The Power of Gender Inclusive Pronouns
It’s Pride Month and at Walden Behavioral Care, our pride is in our ability to connect from one heart to another. This means that when we work with clients, and each other, our priority is to treat one another as equals, as allies, and respected members of the greater community.
We understand that due to a lack of understanding or education, many people may feel ill-equipped to interact effectively with the LGBTQ+ community. We want to help put your mind at ease and improve the experience of those identifying within the LGBTQ+ population. To do this, it is important to reiterate the power of pronouns.
Why do pronouns matter?
- Using the pronouns that align with an individual’s gender identity shows the LGBTQ+ population that we accept them for exactly who they are. What we know about acceptance is that it is one of the greatest indicators for successful treatment outcomes. Put simply, using pronouns can greatly impact the rate at which our patients feel better.
- Using the correct pronouns demonstrates respect. In order to form collaborative relationships with both our clients and the people around us, we must approach all people with respect to maximize results and improve therapeutic connections.
- Using the correct pronouns nurtures an explicitly welcoming culture and environment. This is especially important for the LGBTQ+ community because they may not have the privilege of assuming that their environments are safe, supportive or welcoming. That is why it is critical for us all to ensure that our welcomes are explicit.
- Using the correct pronouns helps us to avoid making assumptions about gender. What we know about gender is that it cannot be assessed based solely on outward expression. Using pronouns creates the opportunity for us all to share pronouns so that we can avoid misgendering someone.
- Using the correct pronouns challenges cisnormativity. Cisnormativity is the belief that everyone is cisgender (a person whose sex assigned at birth aligns with their gender identity) which can invalidate the identities of those who do not identify as cisgender.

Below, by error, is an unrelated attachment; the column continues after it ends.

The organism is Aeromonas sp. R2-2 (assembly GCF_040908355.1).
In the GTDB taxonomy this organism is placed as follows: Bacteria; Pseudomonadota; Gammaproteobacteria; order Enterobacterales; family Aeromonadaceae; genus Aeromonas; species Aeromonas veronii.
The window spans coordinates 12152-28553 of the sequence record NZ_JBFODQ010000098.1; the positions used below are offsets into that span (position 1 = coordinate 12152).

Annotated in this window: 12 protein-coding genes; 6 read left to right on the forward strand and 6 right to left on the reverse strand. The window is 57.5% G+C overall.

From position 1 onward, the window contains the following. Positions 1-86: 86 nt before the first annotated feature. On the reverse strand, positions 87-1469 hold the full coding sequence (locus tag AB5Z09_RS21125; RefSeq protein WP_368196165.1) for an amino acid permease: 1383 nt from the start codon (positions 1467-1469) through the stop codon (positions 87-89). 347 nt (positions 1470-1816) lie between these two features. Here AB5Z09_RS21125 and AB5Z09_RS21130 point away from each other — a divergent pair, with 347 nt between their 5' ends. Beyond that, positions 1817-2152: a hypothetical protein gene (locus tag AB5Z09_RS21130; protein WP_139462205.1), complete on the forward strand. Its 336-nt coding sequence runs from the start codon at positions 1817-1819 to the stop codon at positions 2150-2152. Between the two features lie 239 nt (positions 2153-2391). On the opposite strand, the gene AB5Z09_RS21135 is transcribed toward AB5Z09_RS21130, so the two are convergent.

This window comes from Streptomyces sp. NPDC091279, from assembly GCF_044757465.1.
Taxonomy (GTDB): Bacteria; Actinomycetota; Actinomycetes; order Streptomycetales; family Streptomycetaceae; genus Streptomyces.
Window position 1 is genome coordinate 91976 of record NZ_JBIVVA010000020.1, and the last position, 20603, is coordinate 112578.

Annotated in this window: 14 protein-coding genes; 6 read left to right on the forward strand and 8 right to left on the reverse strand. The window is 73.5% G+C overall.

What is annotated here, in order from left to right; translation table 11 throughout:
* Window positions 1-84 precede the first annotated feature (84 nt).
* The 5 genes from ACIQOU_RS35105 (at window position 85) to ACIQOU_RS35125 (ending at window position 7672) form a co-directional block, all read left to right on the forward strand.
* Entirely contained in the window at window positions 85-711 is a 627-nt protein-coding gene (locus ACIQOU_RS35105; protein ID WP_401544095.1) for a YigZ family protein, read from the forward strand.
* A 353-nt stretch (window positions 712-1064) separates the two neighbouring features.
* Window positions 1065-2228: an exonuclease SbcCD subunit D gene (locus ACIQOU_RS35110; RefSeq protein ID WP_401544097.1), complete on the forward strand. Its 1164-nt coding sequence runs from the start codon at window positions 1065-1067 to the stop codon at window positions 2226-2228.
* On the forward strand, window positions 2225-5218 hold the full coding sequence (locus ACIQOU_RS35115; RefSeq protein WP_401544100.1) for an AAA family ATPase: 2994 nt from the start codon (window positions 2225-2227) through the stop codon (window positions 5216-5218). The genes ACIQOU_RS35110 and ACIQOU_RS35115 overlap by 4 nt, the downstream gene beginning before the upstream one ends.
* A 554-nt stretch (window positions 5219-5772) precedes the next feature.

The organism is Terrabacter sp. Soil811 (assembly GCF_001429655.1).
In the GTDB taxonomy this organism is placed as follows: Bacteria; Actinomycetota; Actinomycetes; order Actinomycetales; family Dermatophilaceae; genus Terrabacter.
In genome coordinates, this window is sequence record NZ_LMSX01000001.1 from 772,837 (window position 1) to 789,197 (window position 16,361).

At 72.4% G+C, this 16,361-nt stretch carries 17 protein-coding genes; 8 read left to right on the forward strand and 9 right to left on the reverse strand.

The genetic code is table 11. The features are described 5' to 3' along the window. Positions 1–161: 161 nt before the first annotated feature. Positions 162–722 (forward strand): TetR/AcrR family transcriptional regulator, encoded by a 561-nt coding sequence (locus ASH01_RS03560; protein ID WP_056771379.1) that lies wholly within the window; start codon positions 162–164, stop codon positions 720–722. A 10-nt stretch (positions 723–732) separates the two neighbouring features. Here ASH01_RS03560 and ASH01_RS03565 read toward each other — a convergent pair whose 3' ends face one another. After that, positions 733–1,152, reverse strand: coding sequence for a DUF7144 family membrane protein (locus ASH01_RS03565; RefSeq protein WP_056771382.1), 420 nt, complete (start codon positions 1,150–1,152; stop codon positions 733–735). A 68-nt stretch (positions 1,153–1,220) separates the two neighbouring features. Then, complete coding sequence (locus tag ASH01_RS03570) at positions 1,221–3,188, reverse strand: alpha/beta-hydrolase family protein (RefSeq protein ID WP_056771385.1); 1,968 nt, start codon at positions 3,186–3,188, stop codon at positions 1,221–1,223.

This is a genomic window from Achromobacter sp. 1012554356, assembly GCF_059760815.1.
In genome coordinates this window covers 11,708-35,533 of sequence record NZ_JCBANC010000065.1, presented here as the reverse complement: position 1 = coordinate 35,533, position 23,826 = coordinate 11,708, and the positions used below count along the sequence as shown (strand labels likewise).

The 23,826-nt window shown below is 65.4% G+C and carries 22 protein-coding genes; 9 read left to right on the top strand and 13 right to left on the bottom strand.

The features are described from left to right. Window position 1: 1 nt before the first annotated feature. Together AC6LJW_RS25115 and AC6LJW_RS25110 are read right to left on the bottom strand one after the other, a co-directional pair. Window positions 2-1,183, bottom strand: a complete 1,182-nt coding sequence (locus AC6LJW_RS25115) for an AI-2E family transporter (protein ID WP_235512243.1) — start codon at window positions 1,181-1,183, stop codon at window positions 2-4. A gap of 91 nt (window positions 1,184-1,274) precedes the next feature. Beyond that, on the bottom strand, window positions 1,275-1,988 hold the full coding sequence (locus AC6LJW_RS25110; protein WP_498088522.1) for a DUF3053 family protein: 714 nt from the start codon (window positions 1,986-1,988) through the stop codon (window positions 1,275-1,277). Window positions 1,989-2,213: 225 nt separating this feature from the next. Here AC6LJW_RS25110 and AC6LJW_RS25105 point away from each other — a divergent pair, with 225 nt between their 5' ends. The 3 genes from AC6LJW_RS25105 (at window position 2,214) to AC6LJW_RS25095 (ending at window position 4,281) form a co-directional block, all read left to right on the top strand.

- Using the correct pronouns challenges transphobia. Transphobia is the fear, hatred and/or discrimination against transgender people and the community as a whole. If we continue utilizing pronouns as part of our everyday vernacular, it will become more normalized and better understood.
How do we hold ourselves accountable with pronouns?
- Say it three times. Studies show that using the correct pronouns for an individual three times reduces the chances of continued misgendering. For example, if you catch yourself using the wrong pronouns for someone, think of 3 sentences in your head where you use the correct pronouns for that person.
- Don’t over-apologize. This can put the onus on the other person to caretake you, which can create a harmful power dynamic. It is best that you acknowledge the mistake, use the correct pronoun, and move on with the conversation.
- Correct gently. If you hear someone else using the wrong pronouns for an individual, correct them! A gentle nudge with mentioning the individual’s correct pronouns can be enough to remind the other person what pronouns to use.
- Mistakes Happen. It takes practice to learn how to use the correct pronouns. Be kind to yourself if you make a mistake, and make sure that you continue to practice if you see yourself using the wrong pronouns.
- Expand your horizons. Neo-pronouns are pronouns that are considered new to us, and can include pronouns such as xe/xem/xyrs, fae/faer/faers, and ze/zim/zirs. Learn about how these pronouns are used and practice in your mind so you can use these pronouns appropriately in conversations with others.
We hope that this information will help to create a more collaborative and inclusive environment for all individuals regardless of gender or gender identity.
Walden’s Rainbow Road Program
To help our industry begin to address the disparities for the LGBTQIA2s+ community, Walden launched Rainbow Road, a PHP and IOP that addresses the specific needs and challenges of this population.
Rainbow Road is the first of its kind in the country in terms of eating disorder treatment for queer clients, by queer and allied providers who have a deep understanding of intersectional therapy and the nuances needed to work with clients in a way that is affirming and creates sustainable recovery.
For more information about Walden Behavioral Care, please visit waldenbehavioralcare.com.